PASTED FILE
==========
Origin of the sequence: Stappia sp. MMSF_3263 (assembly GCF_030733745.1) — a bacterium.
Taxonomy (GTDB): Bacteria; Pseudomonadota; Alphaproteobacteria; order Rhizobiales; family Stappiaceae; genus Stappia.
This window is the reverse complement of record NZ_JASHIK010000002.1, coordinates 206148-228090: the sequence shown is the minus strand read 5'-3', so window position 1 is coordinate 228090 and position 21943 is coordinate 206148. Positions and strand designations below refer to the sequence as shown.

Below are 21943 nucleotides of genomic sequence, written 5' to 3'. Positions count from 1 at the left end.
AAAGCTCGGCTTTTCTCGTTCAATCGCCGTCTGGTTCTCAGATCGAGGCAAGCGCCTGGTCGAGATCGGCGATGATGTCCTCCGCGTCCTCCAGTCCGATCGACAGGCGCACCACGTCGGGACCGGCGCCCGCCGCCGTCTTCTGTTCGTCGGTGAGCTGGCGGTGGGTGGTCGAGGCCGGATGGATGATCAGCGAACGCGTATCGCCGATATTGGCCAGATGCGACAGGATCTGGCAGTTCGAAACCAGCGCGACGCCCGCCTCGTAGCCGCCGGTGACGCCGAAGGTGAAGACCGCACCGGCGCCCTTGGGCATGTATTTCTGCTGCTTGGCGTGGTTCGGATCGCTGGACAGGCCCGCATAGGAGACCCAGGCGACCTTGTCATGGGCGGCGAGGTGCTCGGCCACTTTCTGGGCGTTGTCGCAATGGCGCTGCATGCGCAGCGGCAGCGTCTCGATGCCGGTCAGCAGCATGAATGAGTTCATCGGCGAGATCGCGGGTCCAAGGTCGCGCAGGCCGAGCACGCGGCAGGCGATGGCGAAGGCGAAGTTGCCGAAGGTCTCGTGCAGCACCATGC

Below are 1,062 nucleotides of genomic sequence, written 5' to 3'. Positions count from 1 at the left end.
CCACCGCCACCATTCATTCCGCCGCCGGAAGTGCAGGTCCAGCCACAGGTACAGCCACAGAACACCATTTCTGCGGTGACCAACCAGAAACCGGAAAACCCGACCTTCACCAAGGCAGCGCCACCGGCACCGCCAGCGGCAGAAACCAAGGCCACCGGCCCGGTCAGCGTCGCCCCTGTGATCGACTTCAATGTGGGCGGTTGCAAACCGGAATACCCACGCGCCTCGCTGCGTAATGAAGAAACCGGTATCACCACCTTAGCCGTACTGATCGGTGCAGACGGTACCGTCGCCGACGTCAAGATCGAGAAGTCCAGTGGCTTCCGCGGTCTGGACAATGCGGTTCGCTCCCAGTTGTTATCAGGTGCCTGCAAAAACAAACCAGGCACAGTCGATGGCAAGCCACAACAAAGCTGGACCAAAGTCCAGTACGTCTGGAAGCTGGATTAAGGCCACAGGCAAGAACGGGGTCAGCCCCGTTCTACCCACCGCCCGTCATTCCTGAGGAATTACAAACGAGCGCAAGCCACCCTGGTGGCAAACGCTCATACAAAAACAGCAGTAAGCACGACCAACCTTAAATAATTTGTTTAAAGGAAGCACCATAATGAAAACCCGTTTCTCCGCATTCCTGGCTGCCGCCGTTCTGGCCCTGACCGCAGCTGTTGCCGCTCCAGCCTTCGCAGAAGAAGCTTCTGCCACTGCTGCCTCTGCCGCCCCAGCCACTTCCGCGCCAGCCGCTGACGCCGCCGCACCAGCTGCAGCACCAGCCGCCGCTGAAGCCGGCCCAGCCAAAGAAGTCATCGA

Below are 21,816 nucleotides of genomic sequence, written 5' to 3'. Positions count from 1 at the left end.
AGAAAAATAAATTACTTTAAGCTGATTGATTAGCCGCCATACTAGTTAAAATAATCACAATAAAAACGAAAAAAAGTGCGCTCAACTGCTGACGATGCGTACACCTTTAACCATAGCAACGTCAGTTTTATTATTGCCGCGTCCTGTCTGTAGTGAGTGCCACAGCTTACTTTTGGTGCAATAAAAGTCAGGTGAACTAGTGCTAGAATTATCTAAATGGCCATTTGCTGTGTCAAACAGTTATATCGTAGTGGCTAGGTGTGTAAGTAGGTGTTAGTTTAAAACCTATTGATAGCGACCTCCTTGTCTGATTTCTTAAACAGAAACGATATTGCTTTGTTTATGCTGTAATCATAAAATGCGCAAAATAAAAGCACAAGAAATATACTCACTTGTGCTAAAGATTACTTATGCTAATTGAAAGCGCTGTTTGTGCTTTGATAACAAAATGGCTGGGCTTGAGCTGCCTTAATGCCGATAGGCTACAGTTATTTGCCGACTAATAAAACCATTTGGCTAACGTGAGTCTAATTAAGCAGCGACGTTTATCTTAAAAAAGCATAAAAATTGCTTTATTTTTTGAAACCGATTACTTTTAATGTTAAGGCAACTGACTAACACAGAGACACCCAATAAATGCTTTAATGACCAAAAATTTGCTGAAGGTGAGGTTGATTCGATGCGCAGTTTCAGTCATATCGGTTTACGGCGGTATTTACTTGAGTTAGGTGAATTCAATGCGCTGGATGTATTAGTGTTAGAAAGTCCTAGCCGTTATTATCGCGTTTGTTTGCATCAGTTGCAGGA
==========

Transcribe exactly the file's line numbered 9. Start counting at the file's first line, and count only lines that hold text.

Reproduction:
AGAAAAATAAATTACTTTAAGCTGATTGATTAGCCGCCATACTAGTTAAAATAATCACAATAAAAACGAAAAAAAGTGCGCTCAACTGCTGACGATGCGTACACCTTTAACCATAGCAACGTCAGTTTTATTATTGCCGCGTCCTGTCTGTAGTGAGTGCCACAGCTTACTTTTGGTGCAATAAAAGTCAGGTGAACTAGTGCTAGAATTATCTAAATGGCCATTTGCTGTGTCAAACAGTTATATCGTAGTGGCTAGGTGTGTAAGTAGGTGTTAGTTTAAAACCTATTGATAGCGACCTCCTTGTCTGATTTCTTAAACAGAAACGATATTGCTTTGTTTATGCTGTAATCATAAAATGCGCAAAATAAAAGCACAAGAAATATACTCACTTGTGCTAAAGATTACTTATGCTAATTGAAAGCGCTGTTTGTGCTTTGATAACAAAATGGCTGGGCTTGAGCTGCCTTAATGCCGATAGGCTACAGTTATTTGCCGACTAATAAAACCATTTGGCTAACGTGAGTCTAATTAAGCAGCGACGTTTATCTTAAAAAAGCATAAAAATTGCTTTATTTTTTGAAACCGATTACTTTTAATGTTAAGGCAACTGACTAACACAGAGACACCCAATAAATGCTTTAATGACCAAAAATTTGCTGAAGGTGAGGTTGATTCGATGCGCAGTTTCAGTCATATCGGTTTACGGCGGTATTTACTTGAGTTAGGTGAATTCAATGCGCTGGATGTATTAGTGTTAGAAAGTCCTAGCCGTTATTATCGCGTTTGTTTGCATCAGTTGCAGGA